“Our philosophy is to provide as comfortable a life as possible to our animals. The more comfortable and healthy we keep our animals the better they are able to produce for us. As farmers we see animals born and we also sometimes have to make the unfortunate choice when they pass on. We don’t want to see animals suffer. Life is fragile and it is our job to make sure that theirs is as comfortable as possible.”

“For us health is the #1 priority. It’s all watched very carefully. We have nutritionists and we test our feed weekly to make adjustments. Our herdsman was a vet and he is always on top of issues. When we treat with antibiotics we have our own hold back chart which is more conservative than the medicine company. We have a hospital pen where the sick and recovering from surgeries are held to protect them. Also, keeping beds clean and dry lend to healthier animals. We work to prevent foot diseases and mastitis. We are pro-active when it comes to health care.”

“On our farm the cows come first. Every decision we make whether it is how to treat a sick cow or a renovation to make, we first think if it will make the cows lives better and more comfortable.”

“I married into farming. I never understood why someone would want to work so hard for so little. Then it happened, I fell in love with cows. Every day you go out and tend to their needs, often before your own. The work is hard, the hours are long but seeing a new life enter the world or having one of your girls give you loves, it makes it all worth it. Animal care is our top priority. In order for us to keep doing what we love which is tending to their needs, they have to be well taken care of. Our job as dairy farmers is to take care of them. Doing the best possible job we can keeps a roof over our heads as well as theirs.”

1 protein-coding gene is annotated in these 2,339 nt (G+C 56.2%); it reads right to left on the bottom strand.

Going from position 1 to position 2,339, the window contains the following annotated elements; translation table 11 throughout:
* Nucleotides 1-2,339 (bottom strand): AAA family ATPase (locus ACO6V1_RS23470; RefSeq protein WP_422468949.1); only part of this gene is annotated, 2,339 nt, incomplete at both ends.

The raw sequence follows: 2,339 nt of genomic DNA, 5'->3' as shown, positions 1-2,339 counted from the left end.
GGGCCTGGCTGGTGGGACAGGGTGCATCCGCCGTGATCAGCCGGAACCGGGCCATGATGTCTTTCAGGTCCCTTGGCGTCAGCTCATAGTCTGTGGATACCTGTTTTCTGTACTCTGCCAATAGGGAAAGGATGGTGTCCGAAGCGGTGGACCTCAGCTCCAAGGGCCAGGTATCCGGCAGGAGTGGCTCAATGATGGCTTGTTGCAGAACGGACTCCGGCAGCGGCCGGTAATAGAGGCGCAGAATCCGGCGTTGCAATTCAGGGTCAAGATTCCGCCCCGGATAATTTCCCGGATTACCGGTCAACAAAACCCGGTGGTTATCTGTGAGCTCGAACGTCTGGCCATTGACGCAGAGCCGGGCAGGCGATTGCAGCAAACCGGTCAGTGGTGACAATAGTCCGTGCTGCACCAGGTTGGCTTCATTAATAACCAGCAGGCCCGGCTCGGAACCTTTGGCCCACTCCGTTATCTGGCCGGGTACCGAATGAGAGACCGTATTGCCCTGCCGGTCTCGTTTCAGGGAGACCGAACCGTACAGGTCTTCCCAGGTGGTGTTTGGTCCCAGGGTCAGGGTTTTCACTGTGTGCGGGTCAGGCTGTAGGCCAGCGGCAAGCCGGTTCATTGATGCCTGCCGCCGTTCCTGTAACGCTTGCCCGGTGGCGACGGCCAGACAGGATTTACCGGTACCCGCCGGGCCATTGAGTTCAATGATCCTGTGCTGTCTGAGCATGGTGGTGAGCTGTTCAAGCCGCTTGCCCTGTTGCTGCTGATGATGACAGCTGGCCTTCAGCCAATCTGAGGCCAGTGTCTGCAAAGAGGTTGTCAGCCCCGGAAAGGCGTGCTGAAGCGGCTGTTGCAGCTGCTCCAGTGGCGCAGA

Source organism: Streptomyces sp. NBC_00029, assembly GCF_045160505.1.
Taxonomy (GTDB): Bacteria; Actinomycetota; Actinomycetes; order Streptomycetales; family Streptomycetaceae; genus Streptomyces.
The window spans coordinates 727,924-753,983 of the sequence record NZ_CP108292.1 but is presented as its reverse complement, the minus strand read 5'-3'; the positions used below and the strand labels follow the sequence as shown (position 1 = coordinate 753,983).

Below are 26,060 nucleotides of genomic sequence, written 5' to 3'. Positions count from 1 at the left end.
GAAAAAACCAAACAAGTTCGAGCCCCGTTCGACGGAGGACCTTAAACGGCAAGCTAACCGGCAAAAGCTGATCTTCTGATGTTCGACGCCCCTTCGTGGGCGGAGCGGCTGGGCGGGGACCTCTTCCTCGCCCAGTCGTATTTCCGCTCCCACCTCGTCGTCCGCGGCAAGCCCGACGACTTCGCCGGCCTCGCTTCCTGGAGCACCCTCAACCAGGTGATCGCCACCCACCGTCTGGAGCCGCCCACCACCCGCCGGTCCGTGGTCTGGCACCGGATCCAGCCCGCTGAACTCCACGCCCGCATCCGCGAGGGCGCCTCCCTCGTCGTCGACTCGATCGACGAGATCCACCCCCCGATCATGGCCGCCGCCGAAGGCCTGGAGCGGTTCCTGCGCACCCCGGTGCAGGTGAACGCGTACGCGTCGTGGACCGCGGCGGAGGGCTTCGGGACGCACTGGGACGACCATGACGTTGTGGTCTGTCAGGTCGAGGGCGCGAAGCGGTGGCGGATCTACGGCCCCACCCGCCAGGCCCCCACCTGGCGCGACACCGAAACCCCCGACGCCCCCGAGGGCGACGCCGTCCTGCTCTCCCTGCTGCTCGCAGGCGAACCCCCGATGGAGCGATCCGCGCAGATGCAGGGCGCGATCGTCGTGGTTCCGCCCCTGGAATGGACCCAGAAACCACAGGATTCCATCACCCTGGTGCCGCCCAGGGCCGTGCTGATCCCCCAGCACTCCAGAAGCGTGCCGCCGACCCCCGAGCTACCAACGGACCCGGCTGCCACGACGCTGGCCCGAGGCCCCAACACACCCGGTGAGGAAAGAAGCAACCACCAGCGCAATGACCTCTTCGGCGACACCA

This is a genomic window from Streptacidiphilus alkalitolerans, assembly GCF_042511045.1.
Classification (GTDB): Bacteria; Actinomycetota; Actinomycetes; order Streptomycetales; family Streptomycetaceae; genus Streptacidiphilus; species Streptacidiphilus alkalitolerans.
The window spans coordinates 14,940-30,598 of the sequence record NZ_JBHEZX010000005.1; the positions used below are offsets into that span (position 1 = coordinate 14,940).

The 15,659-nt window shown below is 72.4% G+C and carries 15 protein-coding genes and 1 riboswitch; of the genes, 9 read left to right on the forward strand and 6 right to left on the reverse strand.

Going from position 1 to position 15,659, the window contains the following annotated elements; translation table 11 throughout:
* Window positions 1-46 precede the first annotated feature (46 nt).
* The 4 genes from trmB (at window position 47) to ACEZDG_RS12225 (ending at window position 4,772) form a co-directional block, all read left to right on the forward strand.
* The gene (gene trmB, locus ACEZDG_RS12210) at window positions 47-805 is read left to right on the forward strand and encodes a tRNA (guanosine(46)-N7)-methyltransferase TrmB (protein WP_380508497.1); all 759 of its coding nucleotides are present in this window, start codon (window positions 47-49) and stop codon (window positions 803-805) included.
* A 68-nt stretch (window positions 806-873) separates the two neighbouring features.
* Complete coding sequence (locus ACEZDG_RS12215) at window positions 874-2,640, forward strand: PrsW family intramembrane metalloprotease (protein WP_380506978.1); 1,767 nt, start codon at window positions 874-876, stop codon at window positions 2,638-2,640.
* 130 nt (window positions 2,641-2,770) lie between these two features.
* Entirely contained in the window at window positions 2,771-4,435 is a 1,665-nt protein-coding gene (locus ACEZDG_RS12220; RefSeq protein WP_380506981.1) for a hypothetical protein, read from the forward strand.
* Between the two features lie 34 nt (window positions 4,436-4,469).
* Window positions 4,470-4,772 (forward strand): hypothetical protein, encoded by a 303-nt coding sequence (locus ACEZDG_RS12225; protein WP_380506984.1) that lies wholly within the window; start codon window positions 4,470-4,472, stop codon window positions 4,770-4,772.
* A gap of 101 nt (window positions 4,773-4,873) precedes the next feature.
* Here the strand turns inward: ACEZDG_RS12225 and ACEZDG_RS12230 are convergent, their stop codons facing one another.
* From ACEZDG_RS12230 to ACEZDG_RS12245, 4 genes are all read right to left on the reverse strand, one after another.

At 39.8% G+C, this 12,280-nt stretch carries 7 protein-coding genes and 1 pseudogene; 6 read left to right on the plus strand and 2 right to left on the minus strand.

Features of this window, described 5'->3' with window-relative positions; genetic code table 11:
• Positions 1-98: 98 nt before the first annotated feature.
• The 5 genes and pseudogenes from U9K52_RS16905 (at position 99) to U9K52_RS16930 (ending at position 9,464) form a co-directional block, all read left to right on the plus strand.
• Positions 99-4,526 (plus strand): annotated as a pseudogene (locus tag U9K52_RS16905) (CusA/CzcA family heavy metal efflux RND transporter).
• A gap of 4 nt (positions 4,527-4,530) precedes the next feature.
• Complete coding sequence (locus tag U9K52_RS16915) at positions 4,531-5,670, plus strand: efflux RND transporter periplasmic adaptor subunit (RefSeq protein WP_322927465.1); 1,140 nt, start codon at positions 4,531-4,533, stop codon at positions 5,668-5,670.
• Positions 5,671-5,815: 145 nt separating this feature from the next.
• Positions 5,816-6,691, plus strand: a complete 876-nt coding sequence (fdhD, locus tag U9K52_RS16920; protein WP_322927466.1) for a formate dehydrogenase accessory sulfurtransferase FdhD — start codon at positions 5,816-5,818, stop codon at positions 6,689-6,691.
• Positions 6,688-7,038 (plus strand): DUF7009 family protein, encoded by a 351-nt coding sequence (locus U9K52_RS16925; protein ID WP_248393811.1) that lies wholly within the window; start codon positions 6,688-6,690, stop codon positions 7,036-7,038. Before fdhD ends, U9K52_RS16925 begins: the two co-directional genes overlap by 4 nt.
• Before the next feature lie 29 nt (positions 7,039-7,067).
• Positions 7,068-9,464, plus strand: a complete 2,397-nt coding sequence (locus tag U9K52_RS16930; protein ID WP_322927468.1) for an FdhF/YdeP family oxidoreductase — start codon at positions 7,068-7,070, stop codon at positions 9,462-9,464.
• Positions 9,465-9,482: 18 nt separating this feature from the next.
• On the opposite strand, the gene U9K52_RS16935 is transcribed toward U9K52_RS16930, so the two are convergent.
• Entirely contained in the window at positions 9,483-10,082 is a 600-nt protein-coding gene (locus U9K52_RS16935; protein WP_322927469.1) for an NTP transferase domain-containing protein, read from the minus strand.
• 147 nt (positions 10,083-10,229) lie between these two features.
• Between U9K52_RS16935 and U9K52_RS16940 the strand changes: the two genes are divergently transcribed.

“Our dairy cows deserve the utmost care and respect, however they are animals not humans. They should get the care that they need to lead a healthy and ‘happy’ life. They are our livelihood, and deserve to be treated that way. But how do you rate the ‘happiness’ of an animal? I know that animals deserve proper nutrition and care, but when it comes down to spending an exorbitant amount of money or putting animals ‘happiness’ in front of human life, I don’t feel that it should be a hard answer. Maybe it is my faith, but God did put humans on this earth to care for it and the animals, but also to ‘rule’ over them.”

“For dairy size and animal care: I think it’s all in the management. We are strictly family run. Most of the animals have names and they are all seen by one of us every day. I think it’s important if you can to manage your animals properly and take the time to see them every day. We have plenty of room in the milking barn and of other barns and pasture for all the animals.”

“Our girls are our livelihood. Without them we have nothing. So it stands to reason that we take all measures to make them happy and healthy, just as most farmers do. On our farm we don’t push our cows to their fullest. I like to compare cows to athletes. Like any athlete when they are pushed they are bound to have maintenance and more likelihood of things that need intervention.”

“On our family farm it’s all about the cows. Our greatest efforts and resources are always devoted to ensuring that our family of cows receives the best care and are provided the greatest comforts. We truly believe that any cow, provided with the right care, can reach her potential which is why we invest the bulk of our time, money and resources into not just maintaining but improving all aspects of their lives- from feed, health & nutrition to housing, comfort & quality of life. Farming is our way of life, it just also happens to be how we make our living.”

Farm sizes and a few other details:admin-ajax

  • 500-cow dairy
  • 115-cow dairy
  • 1200-goat dairy
  • 70-cow dairy transitioning to organic
  • 725-cow dairy
  • 130-cow dairy
  • 1700-cow dairy
  • 200-cow organic dairy
  • 50-cow dairy
  • 270-cow dairy

These statements are all straight from the farmer. Despite the varying sizes and the different ways accomplished, one theme winds through them all: animal care is of utmost importance. There may be folks who still want to debate differences between the sizes of dairy or other farms and what they can or can’t offer, but those discussions should all be held with the knowledge that at the end of the day, animal care is a primary influence on decision making.

Farmers know that if they take care of the animals, the animals will take care of them. And I’m proud to say that I couldn’t agree more.